Five years after the most devastating Hurricane ever to hit the United States and the massive destruction that followed, an exhibit has opened at the Louisiana State Museum documenting that destruction.

"Living with Hurricanes: Katrina and Beyond," a $7.5 million, 6,700 square-foot exhibit on the ground floor of the historic Presbytere in the French Quarter's Jackson Square tells the stories of real people caught in the hurricane's wrath. It documents their rescue, recovery, rebuilding and renewal of New Orleans in a way certain to move both those who survived the storms of 2005 and those who watched the events unfold on TV.

Combining eyewitness accounts, historical context, immersive environments and in-depth scientific exploration, "Katrina and Beyond" enables visitors to understand the 2005 storms, Katrina and Rita, and their impact on Louisiana, the Gulf Coast and the nation. It is a story of how a culture – the rich, varied world of New Orleans and coastal Louisiana – has learned to live with the fragility of its environment and how the storms of 2005 gave rise to a new vision for the region.

When it hit southeastern Louisiana and the Mississippi Gulf Coast on the morning of August 29, 2005, the storm caused fearsome destruction. But the disaster wasn't entirely the result of natural causes. Levees and floodwalls – the man-made barriers built to protect New Orleans from the water surrounding it – failed. Their collapse in a dozen or more locations, plus tidal surges from the the low-lying eastern edge of New Orleans, flooded 80 percent of the city. By the time the waters receded and the survivors regrouped, Katrina, and then Hurricane Rita, had claimed more than 1,400 lives and caused billions of dollars worth of property destruction.

Designed by the Boston-based firm ExperienceDesign that worked with the Museum's historians, curators and exhibit designers, "Living with Hurricanes" stretches across four galleries, each telling one aspect of the story using artifacts and rich media – sound, video and computer graphics.

Gallery One illustrates Louisiana's history with water, from the Mississippi River's benefits to the threats of coastal storm surges and floods. Visitors will move through the "Evacuation Corridor," overhearing residents' voices weighing their options as Katrina approaches. A state of the art "Storm Theater" shows Katrina's full fury with moving and dramatic footage of the hurricane's onslaught.

Gallery Two takes visitors past a leaking floodwall and into an attic and onto a roof of a house surrounded by rising floodwaters where they can view the inundated city surrounding them. They'll hear a firsthand account of a St. Bernard Parish family's rescue and view artifacts, histories and photographs.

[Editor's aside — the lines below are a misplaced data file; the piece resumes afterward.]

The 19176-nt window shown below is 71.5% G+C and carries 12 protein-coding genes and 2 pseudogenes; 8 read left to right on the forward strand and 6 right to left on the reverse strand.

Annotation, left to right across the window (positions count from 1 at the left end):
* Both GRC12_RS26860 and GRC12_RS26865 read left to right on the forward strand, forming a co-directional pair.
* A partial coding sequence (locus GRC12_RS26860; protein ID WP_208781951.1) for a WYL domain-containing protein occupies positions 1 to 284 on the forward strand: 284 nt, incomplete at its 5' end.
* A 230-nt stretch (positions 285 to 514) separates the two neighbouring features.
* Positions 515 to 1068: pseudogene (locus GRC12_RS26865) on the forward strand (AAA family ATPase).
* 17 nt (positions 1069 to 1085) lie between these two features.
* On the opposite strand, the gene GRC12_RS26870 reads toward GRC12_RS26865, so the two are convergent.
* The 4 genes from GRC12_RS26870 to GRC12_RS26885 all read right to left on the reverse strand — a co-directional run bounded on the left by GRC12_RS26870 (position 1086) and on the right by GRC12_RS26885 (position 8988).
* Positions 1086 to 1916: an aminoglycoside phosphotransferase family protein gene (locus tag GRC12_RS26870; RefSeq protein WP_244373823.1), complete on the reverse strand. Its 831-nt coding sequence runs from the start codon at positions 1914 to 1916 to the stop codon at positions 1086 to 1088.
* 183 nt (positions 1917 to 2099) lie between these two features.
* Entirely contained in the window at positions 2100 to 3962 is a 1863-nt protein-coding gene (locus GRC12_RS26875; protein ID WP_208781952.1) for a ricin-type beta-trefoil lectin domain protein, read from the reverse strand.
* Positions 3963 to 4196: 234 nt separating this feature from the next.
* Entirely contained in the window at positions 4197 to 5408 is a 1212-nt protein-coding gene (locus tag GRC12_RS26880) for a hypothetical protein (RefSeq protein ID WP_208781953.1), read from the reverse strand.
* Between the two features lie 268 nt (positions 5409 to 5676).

It's an urban oasis that New Orleanians have known about and enjoyed for well over a century and a half. And now, thanks to Travel + Leisure magazine's release of its "coolest city parks" list, the rest of the world knows about it as well.

City Park is one of the "coolest," urban parks in the aesthetic sense, and also in the literal sense. Shaded by centuries-old live oak trees and palms, it is a great place to cool off during the hot summer days New Orleans is noted for.

Here is the description from the Travel + Leisure website:

"One of the first things park visitors notice is that these are no ordinary trees. This is the world's largest collection of mature live oaks – majestic, sculptural-looking marvels, the oldest of which have branches that spread out twice as wide as their height (up to 75 feet). Live bands that gather at the finish line of the annual Rock 'n' Roll Mardi Gras Marathon course lend an only-in-New-Orleans vibe.

Coolest Time to Visit: Thursday evenings (March-October), when the Botanical Garden throws genteel parties with mint juleps and performances by ensembles like the New Orleans Ragtime Orchestra."

At 1,300 acres, City Park is the sixth largest public urban park in the United States and the seventh most visited. It was started in 1853 and gradually expanded to its present size, annexing adjacent properties and encompassing winding lagoons teeming with fish, waterfowl and other forms of aquatic animal and plant life.

Flooded and heavily damaged during Hurricane Katrina, many of the park's famous oak trees were lost. However, many more survived and are still there, offering shade and an ethereal beauty that evokes visions of moss-draped evenings in the Antebellum Deep South. One of the major improvements to the park since Katrina is the mile-long trail around Big Lake, adjacent to the New Orleans Museum of Art.

Ideal for walking, jogging, bike riding or just strolling casually with the family, the trail offers glimpses of aquatic life, a 50-foot-high fountain, outdoor sculptures and even a tree with large wind chimes that sway and ring out random notes in even the slightest breeze. A Venetian gondola replica adorns one end of the boat dock and large, colorful wooden pelican (the state bird) graces the other end.

During the holiday season, for about one month, the park plays host to "Celebration in the Oaks," a colorful, festive, imaginative outdoor display of lights, most of which hang from the oak trees. A walk through the spectacular panoply of color during this time is a "must" for any visitor coming to New Orleans in the month of December.